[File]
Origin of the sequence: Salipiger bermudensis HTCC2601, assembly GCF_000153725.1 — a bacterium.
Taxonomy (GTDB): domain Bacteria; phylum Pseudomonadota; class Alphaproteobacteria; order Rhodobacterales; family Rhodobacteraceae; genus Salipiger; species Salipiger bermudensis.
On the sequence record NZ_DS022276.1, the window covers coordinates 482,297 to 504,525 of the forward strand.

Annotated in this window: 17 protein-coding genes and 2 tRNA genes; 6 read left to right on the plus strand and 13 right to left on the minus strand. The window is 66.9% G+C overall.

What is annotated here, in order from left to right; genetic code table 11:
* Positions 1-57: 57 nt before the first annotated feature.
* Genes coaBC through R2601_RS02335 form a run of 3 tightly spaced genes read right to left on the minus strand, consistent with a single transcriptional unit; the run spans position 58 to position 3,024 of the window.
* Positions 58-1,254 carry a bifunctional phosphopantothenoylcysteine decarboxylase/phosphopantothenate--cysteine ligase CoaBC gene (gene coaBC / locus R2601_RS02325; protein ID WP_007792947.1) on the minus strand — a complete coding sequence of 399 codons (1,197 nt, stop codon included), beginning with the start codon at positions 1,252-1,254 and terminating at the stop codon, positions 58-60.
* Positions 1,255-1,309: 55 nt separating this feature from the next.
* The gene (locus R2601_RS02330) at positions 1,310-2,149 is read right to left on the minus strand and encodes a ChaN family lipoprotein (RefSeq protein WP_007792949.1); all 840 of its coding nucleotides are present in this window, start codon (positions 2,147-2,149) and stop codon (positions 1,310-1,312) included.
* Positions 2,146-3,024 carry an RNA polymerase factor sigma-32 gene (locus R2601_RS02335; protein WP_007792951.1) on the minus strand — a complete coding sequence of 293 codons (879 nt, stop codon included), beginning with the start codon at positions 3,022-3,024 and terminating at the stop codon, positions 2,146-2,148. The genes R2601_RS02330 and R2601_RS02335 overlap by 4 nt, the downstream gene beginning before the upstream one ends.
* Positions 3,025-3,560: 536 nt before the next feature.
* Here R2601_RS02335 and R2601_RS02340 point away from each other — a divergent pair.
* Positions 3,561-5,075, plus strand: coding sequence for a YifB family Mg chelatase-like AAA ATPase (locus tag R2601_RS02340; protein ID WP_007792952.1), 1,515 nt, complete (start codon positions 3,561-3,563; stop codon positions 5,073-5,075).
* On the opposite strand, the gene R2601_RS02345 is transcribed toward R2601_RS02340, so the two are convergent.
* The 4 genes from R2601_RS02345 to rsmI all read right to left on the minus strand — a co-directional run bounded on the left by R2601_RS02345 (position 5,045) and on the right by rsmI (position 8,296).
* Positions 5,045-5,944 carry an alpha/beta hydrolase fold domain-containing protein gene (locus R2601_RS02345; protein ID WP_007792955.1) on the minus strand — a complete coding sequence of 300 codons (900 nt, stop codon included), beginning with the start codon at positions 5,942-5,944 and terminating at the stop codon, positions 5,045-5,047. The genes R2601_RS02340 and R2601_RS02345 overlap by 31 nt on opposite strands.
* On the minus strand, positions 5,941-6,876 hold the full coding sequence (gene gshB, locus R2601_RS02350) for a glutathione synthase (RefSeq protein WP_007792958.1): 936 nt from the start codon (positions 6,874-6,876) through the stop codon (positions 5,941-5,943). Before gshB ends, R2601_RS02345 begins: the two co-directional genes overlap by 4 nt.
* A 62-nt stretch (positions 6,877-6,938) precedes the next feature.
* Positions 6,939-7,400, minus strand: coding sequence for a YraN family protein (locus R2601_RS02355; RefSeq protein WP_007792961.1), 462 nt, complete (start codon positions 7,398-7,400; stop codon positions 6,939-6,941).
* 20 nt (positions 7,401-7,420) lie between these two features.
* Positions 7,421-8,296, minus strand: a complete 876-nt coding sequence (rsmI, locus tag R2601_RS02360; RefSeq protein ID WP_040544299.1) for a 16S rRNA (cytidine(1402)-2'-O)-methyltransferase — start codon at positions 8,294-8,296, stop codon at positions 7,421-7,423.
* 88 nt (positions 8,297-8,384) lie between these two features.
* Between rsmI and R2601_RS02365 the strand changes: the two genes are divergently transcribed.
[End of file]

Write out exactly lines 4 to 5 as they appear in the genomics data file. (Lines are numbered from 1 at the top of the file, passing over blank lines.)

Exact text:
Annotated in this window: 17 protein-coding genes and 2 tRNA genes; 6 read left to right on the plus strand and 13 right to left on the minus strand. The window is 66.9% G+C overall.

What is annotated here, in order from left to right; genetic code table 11: